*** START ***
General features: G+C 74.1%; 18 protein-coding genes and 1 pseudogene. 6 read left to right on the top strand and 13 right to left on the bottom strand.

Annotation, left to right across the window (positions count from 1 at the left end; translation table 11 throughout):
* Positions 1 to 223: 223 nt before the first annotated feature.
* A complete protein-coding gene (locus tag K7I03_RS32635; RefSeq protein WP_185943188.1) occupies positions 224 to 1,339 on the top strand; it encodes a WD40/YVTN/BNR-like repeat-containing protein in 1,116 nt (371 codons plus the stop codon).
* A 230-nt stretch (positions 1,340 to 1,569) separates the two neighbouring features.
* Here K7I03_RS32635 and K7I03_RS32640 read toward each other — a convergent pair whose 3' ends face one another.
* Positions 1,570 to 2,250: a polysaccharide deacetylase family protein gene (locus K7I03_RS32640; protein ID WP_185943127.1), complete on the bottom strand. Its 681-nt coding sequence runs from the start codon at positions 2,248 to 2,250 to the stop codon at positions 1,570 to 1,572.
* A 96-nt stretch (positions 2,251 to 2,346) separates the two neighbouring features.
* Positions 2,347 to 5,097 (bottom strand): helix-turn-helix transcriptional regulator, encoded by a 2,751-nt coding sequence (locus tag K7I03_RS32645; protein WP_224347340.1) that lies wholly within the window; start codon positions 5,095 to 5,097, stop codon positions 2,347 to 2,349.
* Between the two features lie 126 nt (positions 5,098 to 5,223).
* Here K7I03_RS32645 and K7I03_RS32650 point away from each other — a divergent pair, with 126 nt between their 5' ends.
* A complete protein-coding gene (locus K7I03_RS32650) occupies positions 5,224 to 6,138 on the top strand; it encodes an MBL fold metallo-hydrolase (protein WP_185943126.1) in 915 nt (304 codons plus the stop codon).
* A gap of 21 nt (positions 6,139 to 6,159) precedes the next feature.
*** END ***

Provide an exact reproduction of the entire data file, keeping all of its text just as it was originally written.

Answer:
General features: G+C 74.1%; 18 protein-coding genes and 1 pseudogene. 6 read left to right on the top strand and 13 right to left on the bottom strand.

Annotation, left to right across the window (positions count from 1 at the left end; translation table 11 throughout):
* Positions 1 to 223: 223 nt before the first annotated feature.
* A complete protein-coding gene (locus tag K7I03_RS32635; RefSeq protein WP_185943188.1) occupies positions 224 to 1,339 on the top strand; it encodes a WD40/YVTN/BNR-like repeat-containing protein in 1,116 nt (371 codons plus the stop codon).
* A 230-nt stretch (positions 1,340 to 1,569) separates the two neighbouring features.
* Here K7I03_RS32635 and K7I03_RS32640 read toward each other — a convergent pair whose 3' ends face one another.
* Positions 1,570 to 2,250: a polysaccharide deacetylase family protein gene (locus K7I03_RS32640; protein ID WP_185943127.1), complete on the bottom strand. Its 681-nt coding sequence runs from the start codon at positions 2,248 to 2,250 to the stop codon at positions 1,570 to 1,572.
* A 96-nt stretch (positions 2,251 to 2,346) separates the two neighbouring features.
* Positions 2,347 to 5,097 (bottom strand): helix-turn-helix transcriptional regulator, encoded by a 2,751-nt coding sequence (locus tag K7I03_RS32645; protein WP_224347340.1) that lies wholly within the window; start codon positions 5,095 to 5,097, stop codon positions 2,347 to 2,349.
* Between the two features lie 126 nt (positions 5,098 to 5,223).
* Here K7I03_RS32645 and K7I03_RS32650 point away from each other — a divergent pair, with 126 nt between their 5' ends.
* A complete protein-coding gene (locus K7I03_RS32650) occupies positions 5,224 to 6,138 on the top strand; it encodes an MBL fold metallo-hydrolase (protein WP_185943126.1) in 915 nt (304 codons plus the stop codon).
* A gap of 21 nt (positions 6,139 to 6,159) precedes the next feature.